It must be dog week on this blog. Caution: this post is going to deviate from my usual light-hearted banter, so be warned.
I just finished reading "The Lost Dogs: Michael Vick's Dogs and Their Tales of Rescue and Redemption" by Jim Gorant.
It's a gruesome story, but also heartwarming and hopeful. Much of the book focuses on the process the dogs went through to be evaluated, socialized and (most) eventually adopted. The dogs' desire to be "good" dogs, the work they did, the trust they gave and the love and joy they found is deeply moving, and highlights the rescue and redemption mentioned in the title.
The gruesome part is what the dogs went through at the Bad Newz Kennels. And who was involved, and how he's now celebrated by everyone from the Humane Society to NFL fans and President Obama. That would be Michael Vick of the Philadelphia Eagles, this season's "Comeback Player of the Year."
A USDA report stated that Vick personally electrocuted, strangled, drowned, and shot dogs. He wanted losing dogs killed rather than given away. He hanged dogs from trees, electrocuted them with jumper cables, held them underwater until they drowned in his swimming pool, and even threw his own family dogs into the fighting pit to be torn to shreds while he laughed.
A person afflicted with a personality disorder characterized by a tendency to commit antisocial and sometimes violent acts and a failure to feel guilt for such acts.
Is he a psychopath, and has he reformed? I don't know. Michael Vick didn't stop fighting dogs because he saw the error of his ways. He operated his dogfighting ring for six years and only stopped when he was caught. He denied all involvement and confessed only after others blew the whistle. His carefully-worded repentent statements certainly sound like the work of his p.r. team.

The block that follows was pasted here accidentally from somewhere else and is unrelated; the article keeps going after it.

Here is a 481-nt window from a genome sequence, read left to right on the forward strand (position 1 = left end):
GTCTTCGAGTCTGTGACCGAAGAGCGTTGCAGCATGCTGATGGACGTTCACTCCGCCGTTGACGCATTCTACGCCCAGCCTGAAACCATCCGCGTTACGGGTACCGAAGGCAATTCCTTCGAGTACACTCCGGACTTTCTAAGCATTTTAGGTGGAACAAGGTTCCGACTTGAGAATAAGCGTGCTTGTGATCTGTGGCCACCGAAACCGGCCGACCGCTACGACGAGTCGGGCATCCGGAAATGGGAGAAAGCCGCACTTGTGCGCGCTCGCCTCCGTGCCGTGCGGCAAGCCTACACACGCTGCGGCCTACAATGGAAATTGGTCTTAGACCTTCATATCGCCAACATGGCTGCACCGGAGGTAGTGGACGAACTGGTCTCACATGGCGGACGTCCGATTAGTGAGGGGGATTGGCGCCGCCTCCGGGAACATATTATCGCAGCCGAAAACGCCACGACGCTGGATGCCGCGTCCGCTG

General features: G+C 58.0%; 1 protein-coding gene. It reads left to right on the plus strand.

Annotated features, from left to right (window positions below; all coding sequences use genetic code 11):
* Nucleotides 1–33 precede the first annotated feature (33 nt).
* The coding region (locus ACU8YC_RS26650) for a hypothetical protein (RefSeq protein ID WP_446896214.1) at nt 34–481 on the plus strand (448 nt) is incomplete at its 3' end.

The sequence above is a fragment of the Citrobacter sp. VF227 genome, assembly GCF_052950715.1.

I would like to believe in second chances. But there's a difference between offering a second chance and a multimillion-dollar NFL contract. And now sportswriters and others are calling his standout playing comeback a redemption. If he never played after jail, would he not be redeemed? And what does how well you play a game have to do with moral or ethical redemption?
I can't say if he's reformed or been redeemed. I can only look at what he was capable of and go from there. And on the positive side, having someone so high-profile involved in dogfighting and abuse has brought it into the national consciousness, and the results have redeemed pitbulls in some peoples' eyes.
It's complicated. However, this gives me chills:
In an interview with NBC News, Vick said he wants a dog. "I would love to get another dog in the future," Vick said. "If I ever have the opportunity again I will never take it for granted. I miss having a dog right now." What part was taking dogs "for granted?" And what part does he miss?
OK: let the comments begin! Please know that I'll delete any racist, profane or just plain obnoxious ones. 'Cause it's my blog.